Meet Michael Corbin, a top dip on Middle East matters. Talking to his fellow practitioners of the art of, uh, negotiation, he provided some deep thoughts about Iran-in-Iraq.
“The Iranians will always have influence in Iraq,” Corbin said, “but they have chosen to use ‘soft power’ for the most part because they have failed at using the ‘hard power.'”
Corbin said that more direct attempts to influence events in Iraq, including support for terrorist groups that the United States accuses Iran of backing, have not “succeeded in making an impression on the Iraqi people that’s favorable.”
I suppose the State Department hasn’t noticed the bloody carnage currently sweeping Iraq, or, if due notice has been taken, our policy meisters don’t think Iran’s involved. Indeed, he tells us that in Iraq, people’s interests for their country balance Iran’s interests, and “nobody is working directly for Iran.”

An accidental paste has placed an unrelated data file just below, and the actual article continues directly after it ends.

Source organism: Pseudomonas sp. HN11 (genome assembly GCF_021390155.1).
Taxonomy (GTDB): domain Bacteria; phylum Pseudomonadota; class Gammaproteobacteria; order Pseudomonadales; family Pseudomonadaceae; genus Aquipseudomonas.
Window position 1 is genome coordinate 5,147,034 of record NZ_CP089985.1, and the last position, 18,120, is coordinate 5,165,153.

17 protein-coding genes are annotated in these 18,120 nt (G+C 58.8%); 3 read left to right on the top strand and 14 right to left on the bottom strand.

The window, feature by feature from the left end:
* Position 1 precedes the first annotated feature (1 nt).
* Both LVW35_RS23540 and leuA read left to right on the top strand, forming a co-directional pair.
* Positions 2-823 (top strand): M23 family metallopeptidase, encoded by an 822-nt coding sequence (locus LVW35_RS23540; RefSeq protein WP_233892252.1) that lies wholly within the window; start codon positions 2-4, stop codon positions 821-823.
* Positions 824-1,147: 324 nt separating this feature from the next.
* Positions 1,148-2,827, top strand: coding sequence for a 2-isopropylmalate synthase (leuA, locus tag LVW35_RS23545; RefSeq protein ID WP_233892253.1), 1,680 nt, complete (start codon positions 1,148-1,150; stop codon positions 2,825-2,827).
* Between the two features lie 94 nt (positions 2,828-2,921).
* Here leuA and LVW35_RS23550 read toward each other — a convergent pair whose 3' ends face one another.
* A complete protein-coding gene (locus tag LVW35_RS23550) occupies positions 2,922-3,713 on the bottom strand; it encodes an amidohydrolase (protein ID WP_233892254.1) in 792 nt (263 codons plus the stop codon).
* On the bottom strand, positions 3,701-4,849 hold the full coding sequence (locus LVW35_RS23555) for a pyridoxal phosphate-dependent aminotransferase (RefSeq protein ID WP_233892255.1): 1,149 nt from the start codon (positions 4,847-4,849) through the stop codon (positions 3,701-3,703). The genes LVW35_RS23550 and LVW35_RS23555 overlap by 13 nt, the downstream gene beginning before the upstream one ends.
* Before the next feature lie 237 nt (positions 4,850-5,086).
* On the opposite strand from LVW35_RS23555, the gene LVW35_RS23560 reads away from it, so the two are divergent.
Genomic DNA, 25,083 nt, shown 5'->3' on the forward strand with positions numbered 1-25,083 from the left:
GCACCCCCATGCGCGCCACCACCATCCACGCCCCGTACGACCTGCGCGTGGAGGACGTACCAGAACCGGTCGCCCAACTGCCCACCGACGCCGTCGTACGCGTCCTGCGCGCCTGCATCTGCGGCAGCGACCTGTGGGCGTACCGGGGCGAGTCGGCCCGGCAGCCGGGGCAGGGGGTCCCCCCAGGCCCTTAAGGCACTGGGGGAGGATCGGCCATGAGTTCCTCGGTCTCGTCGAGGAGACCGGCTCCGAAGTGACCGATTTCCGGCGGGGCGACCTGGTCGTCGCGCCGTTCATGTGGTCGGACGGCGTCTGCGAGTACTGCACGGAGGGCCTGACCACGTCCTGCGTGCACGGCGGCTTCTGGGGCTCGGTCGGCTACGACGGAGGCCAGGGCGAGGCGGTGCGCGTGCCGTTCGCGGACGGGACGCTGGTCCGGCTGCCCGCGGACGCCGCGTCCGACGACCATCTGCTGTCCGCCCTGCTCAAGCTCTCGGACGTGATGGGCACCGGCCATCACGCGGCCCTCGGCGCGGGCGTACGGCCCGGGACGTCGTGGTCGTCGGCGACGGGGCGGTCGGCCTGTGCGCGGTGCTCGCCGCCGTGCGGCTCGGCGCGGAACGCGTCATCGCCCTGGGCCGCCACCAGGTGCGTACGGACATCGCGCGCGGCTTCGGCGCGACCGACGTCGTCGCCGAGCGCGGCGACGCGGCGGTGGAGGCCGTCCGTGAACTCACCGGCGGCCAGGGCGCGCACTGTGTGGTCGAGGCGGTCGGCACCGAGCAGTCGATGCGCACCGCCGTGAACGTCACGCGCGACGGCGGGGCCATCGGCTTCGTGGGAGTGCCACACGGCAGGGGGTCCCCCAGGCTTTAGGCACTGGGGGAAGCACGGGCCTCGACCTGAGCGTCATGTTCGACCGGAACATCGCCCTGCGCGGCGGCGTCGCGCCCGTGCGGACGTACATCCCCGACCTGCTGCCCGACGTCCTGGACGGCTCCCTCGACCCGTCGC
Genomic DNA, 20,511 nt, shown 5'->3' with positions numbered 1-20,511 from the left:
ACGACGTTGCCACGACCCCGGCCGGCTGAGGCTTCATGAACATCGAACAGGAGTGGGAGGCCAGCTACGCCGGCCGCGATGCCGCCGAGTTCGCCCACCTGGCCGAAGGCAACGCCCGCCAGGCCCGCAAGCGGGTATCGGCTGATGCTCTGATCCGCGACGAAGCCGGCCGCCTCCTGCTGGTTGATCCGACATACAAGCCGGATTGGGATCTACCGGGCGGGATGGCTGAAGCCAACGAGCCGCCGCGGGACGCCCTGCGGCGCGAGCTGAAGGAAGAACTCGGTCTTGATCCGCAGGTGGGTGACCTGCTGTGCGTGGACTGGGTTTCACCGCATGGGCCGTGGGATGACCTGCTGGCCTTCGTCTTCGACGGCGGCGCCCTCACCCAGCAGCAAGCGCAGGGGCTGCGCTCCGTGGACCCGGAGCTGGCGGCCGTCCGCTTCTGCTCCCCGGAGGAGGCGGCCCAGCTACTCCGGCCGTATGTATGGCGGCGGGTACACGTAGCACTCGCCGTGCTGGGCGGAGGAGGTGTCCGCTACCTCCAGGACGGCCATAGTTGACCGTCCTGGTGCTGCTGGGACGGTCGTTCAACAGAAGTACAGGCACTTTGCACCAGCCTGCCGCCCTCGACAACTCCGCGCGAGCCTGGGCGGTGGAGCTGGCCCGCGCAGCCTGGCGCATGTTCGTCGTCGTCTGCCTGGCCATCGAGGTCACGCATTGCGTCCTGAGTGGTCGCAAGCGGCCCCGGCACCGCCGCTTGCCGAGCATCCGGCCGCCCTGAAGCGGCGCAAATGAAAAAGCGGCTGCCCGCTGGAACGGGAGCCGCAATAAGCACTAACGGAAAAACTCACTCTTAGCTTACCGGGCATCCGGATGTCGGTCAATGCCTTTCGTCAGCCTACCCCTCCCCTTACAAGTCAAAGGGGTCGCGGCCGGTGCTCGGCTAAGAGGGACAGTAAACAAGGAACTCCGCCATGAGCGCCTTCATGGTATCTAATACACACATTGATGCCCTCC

Really? Not even Moqtada al-Sadr, who has trained in Iran and who goes back and forth all the time?
But then they didn’t believe it during the Iraq War until the military showed that the IEDs were coming from Iran, that Iran was supporting al Qaeda, and that both the Quds Force and Hezbollah were fully engaged in the terror war against us.
Meanwhile we’re waging our own “soft” war against Iraq’s enemies, using the fearsome weapons, as Corbin says, of technical assistance and economic agreements.
That’ll stop the Revolutionary Guards dead in their tracks.